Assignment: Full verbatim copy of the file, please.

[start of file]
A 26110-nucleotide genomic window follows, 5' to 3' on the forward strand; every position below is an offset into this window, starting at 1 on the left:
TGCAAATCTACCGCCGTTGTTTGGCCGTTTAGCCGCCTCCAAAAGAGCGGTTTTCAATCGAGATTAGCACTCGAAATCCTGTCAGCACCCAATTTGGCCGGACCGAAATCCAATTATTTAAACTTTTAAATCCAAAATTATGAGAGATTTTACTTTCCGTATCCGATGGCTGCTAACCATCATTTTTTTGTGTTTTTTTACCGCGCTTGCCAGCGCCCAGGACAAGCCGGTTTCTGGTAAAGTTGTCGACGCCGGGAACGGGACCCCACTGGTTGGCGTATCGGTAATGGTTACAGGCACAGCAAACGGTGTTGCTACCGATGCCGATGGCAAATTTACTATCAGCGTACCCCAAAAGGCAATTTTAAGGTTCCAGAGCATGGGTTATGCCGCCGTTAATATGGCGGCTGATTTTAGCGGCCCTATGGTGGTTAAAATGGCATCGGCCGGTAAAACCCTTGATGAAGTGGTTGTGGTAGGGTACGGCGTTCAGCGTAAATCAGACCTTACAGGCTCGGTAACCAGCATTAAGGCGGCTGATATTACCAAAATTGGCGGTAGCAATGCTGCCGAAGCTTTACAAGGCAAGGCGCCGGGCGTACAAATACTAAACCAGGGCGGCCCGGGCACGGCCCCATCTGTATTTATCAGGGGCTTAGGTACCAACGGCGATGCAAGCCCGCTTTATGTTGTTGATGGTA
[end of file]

A 26110-nucleotide genomic window follows, 5' to 3' on the forward strand; every position below is an offset into this window, starting at 1 on the left:
TGCAAATCTACCGCCGTTGTTTGGCCGTTTAGCCGCCTCCAAAAGAGCGGTTTTCAATCGAGATTAGCACTCGAAATCCTGTCAGCACCCAATTTGGCCGGACCGAAATCCAATTATTTAAACTTTTAAATCCAAAATTATGAGAGATTTTACTTTCCGTATCCGATGGCTGCTAACCATCATTTTTTTGTGTTTTTTTACCGCGCTTGCCAGCGCCCAGGACAAGCCGGTTTCTGGTAAAGTTGTCGACGCCGGGAACGGGACCCCACTGGTTGGCGTATCGGTAATGGTTACAGGCACAGCAAACGGTGTTGCTACCGATGCCGATGGCAAATTTACTATCAGCGTACCCCAAAAGGCAATTTTAAGGTTCCAGAGCATGGGTTATGCCGCCGTTAATATGGCGGCTGATTTTAGCGGCCCTATGGTGGTTAAAATGGCATCGGCCGGTAAAACCCTTGATGAAGTGGTTGTGGTAGGGTACGGCGTTCAGCGTAAATCAGACCTTACAGGCTCGGTAACCAGCATTAAGGCGGCTGATATTACCAAAATTGGCGGTAGCAATGCTGCCGAAGCTTTACAAGGCAAGGCGCCGGGCGTACAAATACTAAACCAGGGCGGCCCGGGCACGGCCCCATCTGTATTTATCAGGGGCTTAGGTACCAACGGCGATGCAAGCCCGCTTTATGTTGTTGATGGTA